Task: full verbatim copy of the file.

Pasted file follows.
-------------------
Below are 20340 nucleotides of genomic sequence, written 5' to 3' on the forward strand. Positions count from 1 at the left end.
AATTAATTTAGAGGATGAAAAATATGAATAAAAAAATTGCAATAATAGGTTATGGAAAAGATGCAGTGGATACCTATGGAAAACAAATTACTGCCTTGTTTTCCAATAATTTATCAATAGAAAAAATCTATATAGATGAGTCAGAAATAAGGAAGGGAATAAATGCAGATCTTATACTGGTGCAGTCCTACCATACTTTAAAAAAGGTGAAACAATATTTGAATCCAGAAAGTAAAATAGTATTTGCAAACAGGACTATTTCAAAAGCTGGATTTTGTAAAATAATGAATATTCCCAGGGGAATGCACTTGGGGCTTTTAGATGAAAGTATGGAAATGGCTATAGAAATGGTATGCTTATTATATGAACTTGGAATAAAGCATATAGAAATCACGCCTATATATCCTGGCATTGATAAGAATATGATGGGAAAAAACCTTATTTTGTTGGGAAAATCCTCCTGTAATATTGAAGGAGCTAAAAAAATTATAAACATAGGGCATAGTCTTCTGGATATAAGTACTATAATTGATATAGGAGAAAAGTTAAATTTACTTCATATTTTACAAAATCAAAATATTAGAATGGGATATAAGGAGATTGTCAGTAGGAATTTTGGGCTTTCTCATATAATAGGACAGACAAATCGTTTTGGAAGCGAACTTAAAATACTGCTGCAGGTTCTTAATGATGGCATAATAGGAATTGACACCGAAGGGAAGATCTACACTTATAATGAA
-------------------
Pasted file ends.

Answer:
Below are 20340 nucleotides of genomic sequence, written 5' to 3' on the forward strand. Positions count from 1 at the left end.
AATTAATTTAGAGGATGAAAAATATGAATAAAAAAATTGCAATAATAGGTTATGGAAAAGATGCAGTGGATACCTATGGAAAACAAATTACTGCCTTGTTTTCCAATAATTTATCAATAGAAAAAATCTATATAGATGAGTCAGAAATAAGGAAGGGAATAAATGCAGATCTTATACTGGTGCAGTCCTACCATACTTTAAAAAAGGTGAAACAATATTTGAATCCAGAAAGTAAAATAGTATTTGCAAACAGGACTATTTCAAAAGCTGGATTTTGTAAAATAATGAATATTCCCAGGGGAATGCACTTGGGGCTTTTAGATGAAAGTATGGAAATGGCTATAGAAATGGTATGCTTATTATATGAACTTGGAATAAAGCATATAGAAATCACGCCTATATATCCTGGCATTGATAAGAATATGATGGGAAAAAACCTTATTTTGTTGGGAAAATCCTCCTGTAATATTGAAGGAGCTAAAAAAATTATAAACATAGGGCATAGTCTTCTGGATATAAGTACTATAATTGATATAGGAGAAAAGTTAAATTTACTTCATATTTTACAAAATCAAAATATTAGAATGGGATATAAGGAGATTGTCAGTAGGAATTTTGGGCTTTCTCATATAATAGGACAGACAAATCGTTTTGGAAGCGAACTTAAAATACTGCTGCAGGTTCTTAATGATGGCATAATAGGAATTGACACCGAAGGGAAGATCTACACTTATAATGAA